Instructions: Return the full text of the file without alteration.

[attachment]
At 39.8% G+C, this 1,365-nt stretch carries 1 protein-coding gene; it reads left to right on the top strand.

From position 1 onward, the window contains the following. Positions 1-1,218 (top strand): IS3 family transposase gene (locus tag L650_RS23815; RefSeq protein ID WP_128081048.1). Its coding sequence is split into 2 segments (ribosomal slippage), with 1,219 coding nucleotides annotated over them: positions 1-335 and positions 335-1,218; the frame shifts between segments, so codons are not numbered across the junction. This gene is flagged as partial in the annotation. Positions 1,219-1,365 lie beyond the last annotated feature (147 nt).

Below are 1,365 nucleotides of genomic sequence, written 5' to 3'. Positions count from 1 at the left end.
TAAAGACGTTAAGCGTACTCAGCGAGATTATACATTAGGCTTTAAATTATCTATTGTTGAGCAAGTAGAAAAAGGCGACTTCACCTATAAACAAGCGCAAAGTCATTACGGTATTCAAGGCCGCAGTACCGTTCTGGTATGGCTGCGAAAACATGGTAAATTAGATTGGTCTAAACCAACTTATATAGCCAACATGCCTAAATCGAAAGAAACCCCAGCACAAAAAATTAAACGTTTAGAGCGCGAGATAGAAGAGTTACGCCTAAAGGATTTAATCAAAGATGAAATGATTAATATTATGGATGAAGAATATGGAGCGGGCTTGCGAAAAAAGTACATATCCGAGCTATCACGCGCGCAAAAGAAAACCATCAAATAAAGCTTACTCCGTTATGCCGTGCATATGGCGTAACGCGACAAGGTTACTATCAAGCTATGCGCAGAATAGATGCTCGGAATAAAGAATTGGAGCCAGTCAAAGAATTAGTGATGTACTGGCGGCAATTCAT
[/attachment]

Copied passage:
At 39.8% G+C, this 1,365-nt stretch carries 1 protein-coding gene; it reads left to right on the top strand.

From position 1 onward, the window contains the following. Positions 1-1,218 (top strand): IS3 family transposase gene (locus tag L650_RS23815; RefSeq protein ID WP_128081048.1). Its coding sequence is split into 2 segments (ribosomal slippage), with 1,219 coding nucleotides annotated over them: positions 1-335 and positions 335-1,218; the frame shifts between segments, so codons are not numbered across the junction. This gene is flagged as partial in the annotation. Positions 1,219-1,365 lie beyond the last annotated feature (147 nt).

Below are 1,365 nucleotides of genomic sequence, written 5' to 3'. Positions count from 1 at the left end.
TAAAGACGTTAAGCGTACTCAGCGAGATTATACATTAGGCTTTAAATTATCTATTGTTGAGCAAGTAGAAAAAGGCGACTTCACCTATAAACAAGCGCAAAGTCATTACGGTATTCAAGGCCGCAGTACCGTTCTGGTATGGCTGCGAAAACATGGTAAATTAGATTGGTCTAAACCAACTTATATAGCCAACATGCCTAAATCGAAAGAAACCCCAGCACAAAAAATTAAACGTTTAGAGCGCGAGATAGAAGAGTTACGCCTAAAGGATTTAATCAAAGATGAAATGATTAATATTATGGATGAAGAATATGGAGCGGGCTTGCGAAAAAAGTACATATCCGAGCTATCACGCGCGCAAAAGAAAACCATCAAATAAAGCTTACTCCGTTATGCCGTGCATATGGCGTAACGCGACAAGGTTACTATCAAGCTATGCGCAGAATAGATGCTCGGAATAAAGAATTGGAGCCAGTCAAAGAATTAGTGATGTACTGGCGGCAATTCAT